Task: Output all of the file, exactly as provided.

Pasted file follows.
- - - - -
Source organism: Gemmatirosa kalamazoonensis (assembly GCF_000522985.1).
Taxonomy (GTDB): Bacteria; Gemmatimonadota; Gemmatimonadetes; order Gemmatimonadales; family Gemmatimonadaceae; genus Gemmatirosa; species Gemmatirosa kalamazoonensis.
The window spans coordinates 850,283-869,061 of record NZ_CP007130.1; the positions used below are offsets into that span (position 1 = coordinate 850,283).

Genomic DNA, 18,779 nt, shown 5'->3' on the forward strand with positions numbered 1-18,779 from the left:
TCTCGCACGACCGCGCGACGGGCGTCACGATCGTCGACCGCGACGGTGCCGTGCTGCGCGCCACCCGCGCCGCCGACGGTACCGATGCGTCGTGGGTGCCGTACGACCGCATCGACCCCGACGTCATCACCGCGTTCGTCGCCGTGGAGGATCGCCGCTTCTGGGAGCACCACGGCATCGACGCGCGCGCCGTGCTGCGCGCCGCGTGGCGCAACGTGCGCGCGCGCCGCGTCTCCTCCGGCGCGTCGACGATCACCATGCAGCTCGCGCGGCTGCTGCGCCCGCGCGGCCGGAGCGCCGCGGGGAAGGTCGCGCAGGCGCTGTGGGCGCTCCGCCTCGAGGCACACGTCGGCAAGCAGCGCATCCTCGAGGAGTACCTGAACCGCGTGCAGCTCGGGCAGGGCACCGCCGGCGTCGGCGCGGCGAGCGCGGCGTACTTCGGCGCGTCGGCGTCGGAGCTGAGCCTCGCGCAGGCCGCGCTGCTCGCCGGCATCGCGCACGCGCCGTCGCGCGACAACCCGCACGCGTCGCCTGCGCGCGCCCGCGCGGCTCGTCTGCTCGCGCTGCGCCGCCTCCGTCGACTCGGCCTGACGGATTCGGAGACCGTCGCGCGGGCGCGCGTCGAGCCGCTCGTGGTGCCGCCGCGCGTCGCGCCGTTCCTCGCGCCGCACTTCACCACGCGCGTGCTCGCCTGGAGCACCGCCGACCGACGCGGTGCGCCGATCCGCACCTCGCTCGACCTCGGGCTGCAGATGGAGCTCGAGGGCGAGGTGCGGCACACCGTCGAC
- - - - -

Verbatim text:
Source organism: Gemmatirosa kalamazoonensis (assembly GCF_000522985.1).
Taxonomy (GTDB): Bacteria; Gemmatimonadota; Gemmatimonadetes; order Gemmatimonadales; family Gemmatimonadaceae; genus Gemmatirosa; species Gemmatirosa kalamazoonensis.
The window spans coordinates 850,283-869,061 of record NZ_CP007130.1; the positions used below are offsets into that span (position 1 = coordinate 850,283).

Genomic DNA, 18,779 nt, shown 5'->3' on the forward strand with positions numbered 1-18,779 from the left:
TCTCGCACGACCGCGCGACGGGCGTCACGATCGTCGACCGCGACGGTGCCGTGCTGCGCGCCACCCGCGCCGCCGACGGTACCGATGCGTCGTGGGTGCCGTACGACCGCATCGACCCCGACGTCATCACCGCGTTCGTCGCCGTGGAGGATCGCCGCTTCTGGGAGCACCACGGCATCGACGCGCGCGCCGTGCTGCGCGCCGCGTGGCGCAACGTGCGCGCGCGCCGCGTCTCCTCCGGCGCGTCGACGATCACCATGCAGCTCGCGCGGCTGCTGCGCCCGCGCGGCCGGAGCGCCGCGGGGAAGGTCGCGCAGGCGCTGTGGGCGCTCCGCCTCGAGGCACACGTCGGCAAGCAGCGCATCCTCGAGGAGTACCTGAACCGCGTGCAGCTCGGGCAGGGCACCGCCGGCGTCGGCGCGGCGAGCGCGGCGTACTTCGGCGCGTCGGCGTCGGAGCTGAGCCTCGCGCAGGCCGCGCTGCTCGCCGGCATCGCGCACGCGCCGTCGCGCGACAACCCGCACGCGTCGCCTGCGCGCGCCCGCGCGGCTCGTCTGCTCGCGCTGCGCCGCCTCCGTCGACTCGGCCTGACGGATTCGGAGACCGTCGCGCGGGCGCGCGTCGAGCCGCTCGTGGTGCCGCCGCGCGTCGCGCCGTTCCTCGCGCCGCACTTCACCACGCGCGTGCTCGCCTGGAGCACCGCCGACCGACGCGGTGCGCCGATCCGCACCTCGCTCGACCTCGGGCTGCAGATGGAGCTCGAGGGCGAGGTGCGGCACACCGTCGAC